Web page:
Libraries now offer a version of lending books for e-readers, so I can continue to support the library, as I’ve always done, while they move onto a more modern version of the library. But lest I sound like I am doing a commercial for the Kindle, I should say that to this day I prefer my books. I am sentimental about the notes in the margins, the folded pages, and the smell of old texts. I still frequent used bookstores and purchase way too many books, ensuring that the next move will be even more painful. But I am glad that my Christmas present turned out to be an indispensible part of my education and my bookshelf.

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To Kindle or Not to Kindle?

As the Kindle continues to become a daily part of modern life, the bookworms of Book Sauce are debating its merits! Who will win this battle of ideas? Will any minds be changed and Kindles purchased (or thrown in the scrap heap)? Continue reading for Idroma’s argument against the Kindle:

Sometimes I think that I might be a very technologically-adept Luddite. Despite my constant use of social media, blogs, digital cameras and art-based software, I remain a traditionalist of sorts- especially in regards to books. I’ve expounded on my love of books before, they are the foundation upon which I have learned to engage with the world. I am a bibliophile who edges quite close to the precipice of bibliomania, my house is covered in books that I haven’t yet read because I was taken by the yellowing softness of their pages, a memory evoked or a lovely sense of sturdiness and security. I still feel a sense of wonder and pleasure when coming across a word that I have never seen before. Having to look it up, write it down and sound it out like a child, working out how the syllables should taste on my tongue. I find it a small tragedy that I had to leave behind my dictionary in the States and have not yet bought a new one. I loved the process of looking up words on fragile, thin paper and trying not to be distracted by another word or phrase unveiling its mysteries to me out of the corner of my eye.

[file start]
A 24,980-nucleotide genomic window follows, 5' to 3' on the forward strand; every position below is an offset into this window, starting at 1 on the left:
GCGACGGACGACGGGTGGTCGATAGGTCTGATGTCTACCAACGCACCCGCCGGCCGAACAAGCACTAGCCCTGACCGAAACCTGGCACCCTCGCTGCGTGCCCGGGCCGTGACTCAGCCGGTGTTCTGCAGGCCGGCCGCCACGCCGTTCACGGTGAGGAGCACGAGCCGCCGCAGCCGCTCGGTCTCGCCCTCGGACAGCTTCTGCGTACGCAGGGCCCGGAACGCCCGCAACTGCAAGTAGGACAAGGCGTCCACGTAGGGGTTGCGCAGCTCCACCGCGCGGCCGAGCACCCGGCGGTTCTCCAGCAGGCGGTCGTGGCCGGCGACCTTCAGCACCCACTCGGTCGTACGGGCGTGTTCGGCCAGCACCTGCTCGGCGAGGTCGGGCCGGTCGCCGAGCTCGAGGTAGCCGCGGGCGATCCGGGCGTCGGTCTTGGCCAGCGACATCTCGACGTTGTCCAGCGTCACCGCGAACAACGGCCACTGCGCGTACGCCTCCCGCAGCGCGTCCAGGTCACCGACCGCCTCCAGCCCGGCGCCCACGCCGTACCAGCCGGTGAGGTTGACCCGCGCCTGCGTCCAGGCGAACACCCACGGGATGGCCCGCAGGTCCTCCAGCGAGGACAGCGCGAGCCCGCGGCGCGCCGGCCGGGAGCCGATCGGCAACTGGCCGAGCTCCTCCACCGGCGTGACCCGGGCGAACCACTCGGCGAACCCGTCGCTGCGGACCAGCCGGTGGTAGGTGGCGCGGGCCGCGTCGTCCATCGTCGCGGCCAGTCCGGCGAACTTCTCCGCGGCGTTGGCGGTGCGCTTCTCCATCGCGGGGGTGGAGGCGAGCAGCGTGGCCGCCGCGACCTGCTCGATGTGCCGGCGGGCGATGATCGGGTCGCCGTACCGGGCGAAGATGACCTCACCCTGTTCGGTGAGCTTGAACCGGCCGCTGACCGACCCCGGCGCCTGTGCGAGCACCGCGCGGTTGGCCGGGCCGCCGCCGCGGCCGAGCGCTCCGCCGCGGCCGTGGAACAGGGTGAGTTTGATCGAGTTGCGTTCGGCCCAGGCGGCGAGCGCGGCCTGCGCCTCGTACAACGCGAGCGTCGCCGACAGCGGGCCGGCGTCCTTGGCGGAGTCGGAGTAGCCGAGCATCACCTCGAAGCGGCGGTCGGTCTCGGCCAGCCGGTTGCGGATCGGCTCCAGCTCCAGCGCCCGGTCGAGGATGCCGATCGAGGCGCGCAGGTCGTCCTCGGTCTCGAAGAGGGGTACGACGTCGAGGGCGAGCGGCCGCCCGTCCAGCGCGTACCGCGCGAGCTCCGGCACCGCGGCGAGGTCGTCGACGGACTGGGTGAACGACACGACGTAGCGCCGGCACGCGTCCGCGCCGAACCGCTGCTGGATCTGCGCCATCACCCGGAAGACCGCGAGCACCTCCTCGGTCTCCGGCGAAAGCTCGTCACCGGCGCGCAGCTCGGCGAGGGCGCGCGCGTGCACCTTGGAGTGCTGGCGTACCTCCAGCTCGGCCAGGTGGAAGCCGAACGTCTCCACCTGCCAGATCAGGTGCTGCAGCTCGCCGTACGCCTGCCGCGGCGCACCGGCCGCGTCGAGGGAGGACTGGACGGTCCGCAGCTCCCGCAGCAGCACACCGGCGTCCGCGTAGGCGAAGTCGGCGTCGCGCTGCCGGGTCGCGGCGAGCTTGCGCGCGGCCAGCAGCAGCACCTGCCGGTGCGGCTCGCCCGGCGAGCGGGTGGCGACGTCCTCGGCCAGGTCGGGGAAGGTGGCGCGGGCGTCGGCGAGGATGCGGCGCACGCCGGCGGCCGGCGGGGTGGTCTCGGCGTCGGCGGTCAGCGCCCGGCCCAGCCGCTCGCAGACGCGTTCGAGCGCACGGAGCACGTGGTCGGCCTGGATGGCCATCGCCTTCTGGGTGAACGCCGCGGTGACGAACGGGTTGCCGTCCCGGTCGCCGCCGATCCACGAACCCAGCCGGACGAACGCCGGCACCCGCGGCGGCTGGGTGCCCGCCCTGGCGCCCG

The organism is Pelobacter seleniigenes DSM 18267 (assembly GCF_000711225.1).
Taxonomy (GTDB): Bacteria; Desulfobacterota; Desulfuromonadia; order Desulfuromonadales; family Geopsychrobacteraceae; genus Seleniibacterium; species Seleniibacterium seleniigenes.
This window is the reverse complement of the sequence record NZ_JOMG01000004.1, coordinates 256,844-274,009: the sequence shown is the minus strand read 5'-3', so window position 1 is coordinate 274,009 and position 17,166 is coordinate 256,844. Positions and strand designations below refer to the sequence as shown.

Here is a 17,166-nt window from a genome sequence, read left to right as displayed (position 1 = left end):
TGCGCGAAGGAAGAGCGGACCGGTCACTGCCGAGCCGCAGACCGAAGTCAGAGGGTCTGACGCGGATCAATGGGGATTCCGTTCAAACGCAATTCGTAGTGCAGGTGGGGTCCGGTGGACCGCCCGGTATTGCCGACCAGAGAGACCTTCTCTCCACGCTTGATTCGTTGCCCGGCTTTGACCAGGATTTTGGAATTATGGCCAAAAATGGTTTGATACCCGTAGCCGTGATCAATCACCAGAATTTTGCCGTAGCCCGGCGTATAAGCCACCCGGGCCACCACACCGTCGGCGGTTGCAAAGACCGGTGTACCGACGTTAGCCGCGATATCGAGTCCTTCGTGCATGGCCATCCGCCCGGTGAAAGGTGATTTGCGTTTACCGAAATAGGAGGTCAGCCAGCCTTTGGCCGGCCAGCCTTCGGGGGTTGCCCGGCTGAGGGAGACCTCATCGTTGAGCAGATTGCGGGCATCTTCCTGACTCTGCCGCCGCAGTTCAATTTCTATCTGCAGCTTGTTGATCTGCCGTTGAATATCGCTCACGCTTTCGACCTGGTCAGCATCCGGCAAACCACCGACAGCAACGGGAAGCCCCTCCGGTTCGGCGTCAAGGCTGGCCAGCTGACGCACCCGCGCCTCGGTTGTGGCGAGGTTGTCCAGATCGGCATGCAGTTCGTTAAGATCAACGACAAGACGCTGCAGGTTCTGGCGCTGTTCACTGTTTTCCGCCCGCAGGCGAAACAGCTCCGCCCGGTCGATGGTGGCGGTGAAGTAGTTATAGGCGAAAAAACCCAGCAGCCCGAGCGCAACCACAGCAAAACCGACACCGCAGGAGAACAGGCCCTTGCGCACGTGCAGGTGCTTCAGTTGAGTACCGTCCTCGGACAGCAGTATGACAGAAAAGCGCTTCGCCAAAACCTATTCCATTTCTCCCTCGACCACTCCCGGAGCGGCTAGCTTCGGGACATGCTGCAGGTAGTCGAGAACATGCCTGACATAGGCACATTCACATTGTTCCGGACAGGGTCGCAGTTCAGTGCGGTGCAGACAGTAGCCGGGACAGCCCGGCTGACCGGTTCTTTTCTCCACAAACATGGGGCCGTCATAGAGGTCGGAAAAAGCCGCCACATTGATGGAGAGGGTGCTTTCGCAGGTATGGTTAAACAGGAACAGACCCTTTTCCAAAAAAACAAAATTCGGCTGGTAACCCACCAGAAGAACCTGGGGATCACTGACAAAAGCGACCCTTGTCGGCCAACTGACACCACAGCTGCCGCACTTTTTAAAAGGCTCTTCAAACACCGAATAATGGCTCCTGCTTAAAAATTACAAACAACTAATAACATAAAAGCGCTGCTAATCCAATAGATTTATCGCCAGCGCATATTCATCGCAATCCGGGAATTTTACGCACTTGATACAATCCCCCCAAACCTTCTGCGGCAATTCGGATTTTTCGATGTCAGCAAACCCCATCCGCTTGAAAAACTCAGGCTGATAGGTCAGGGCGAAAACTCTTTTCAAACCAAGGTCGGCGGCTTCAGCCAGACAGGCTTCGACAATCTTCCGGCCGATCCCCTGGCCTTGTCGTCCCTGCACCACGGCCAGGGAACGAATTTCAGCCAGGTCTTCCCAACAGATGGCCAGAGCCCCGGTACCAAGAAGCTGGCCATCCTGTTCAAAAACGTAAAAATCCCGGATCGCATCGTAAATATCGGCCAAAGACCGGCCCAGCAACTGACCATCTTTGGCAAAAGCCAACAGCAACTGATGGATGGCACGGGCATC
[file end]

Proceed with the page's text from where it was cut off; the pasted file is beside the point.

My books are my security blanket, a way to always feel grounded no matter where I am in the world. As someone who also has a lifelong textural fixation, I take immense joy rifling through books in shops and libraries. In the British Library, I longed to touch original drafts of Austen and Carroll manuscripts. Never underestimate the importance of touch when dealing with books, it is too part of the experience. But what does this have to do with my traditionalism? Well, it started with Christmas. My mother asked if I wanted a Kindle. This caused a minor crisis.

As someone formerly in the book business, I understand the importance of new technology. I get that publishers have to figure out new ways to be innovative and increase their audience (as well as profit). In this brave new economy, publishers that stay behind the times become extinct really quickly. But dear god, there is something about the Kindle that repulses me. It makes text feel ephemeral in a way that other digital media doesn’t. At least with digital photography (and here I mean proper cameras, not phones. I have issues with camera phones as well), there is the physical act of taking the picture, thinking of composition, of feeling. The camera still feels like an extension of the person taking the picture.

The Kindle makes books feel so insignificant, both in physicality and choice (though I find it interesting that Kindle adverts portray a lo-fi, trendily handmade feel that is in complete opposition to the smooth and sleek object being sold. As if a Kindle can still be folksy and intimate). I don’t want my book selection to be like my mp3 player, full of unlimited selection. I want to be able to put some thought into what books I want to take out on the town with me. I want the small pleasure of looking forward to the book I have specifically chosen to accompany on a journey, of admiring the typeface on the the first few pages, reading the author bio, seeing a nail mark or smudge of polish that shows me that someone else has enjoyed it before me. I want that smell that you can only get with books, the slight acridness of new pages or soft sigh of decay that perfumes old books. Having only one book at your disposal makes you pay attention to the words in a way you just won’t if you know that you can change at anytime.

In a fantastic interview in The Literateur, Zadie Smith discusses that reading off a screen causes casualness with the text. Reading things on computers makes us fragment and misread text, and in some cases removes the author from their creations (for a clear example of this, look at Tumblr). She prints things off if she wants to read them more thoroughly. I don’t think that the Kindle is that far removed from this issue. I think the idea of ownership in regards to the Kindle is problematic as well. Numerous arguments and discussions have been raised about the fact that people do not own their e-books and the fact that they can be removed even after being paid for. There is something that saddens me about not being able to keep something that you may love, and I think it robs readers of control. You can’t share your e-book or pass along your Kindle. It destroys the sense of community that arises around books.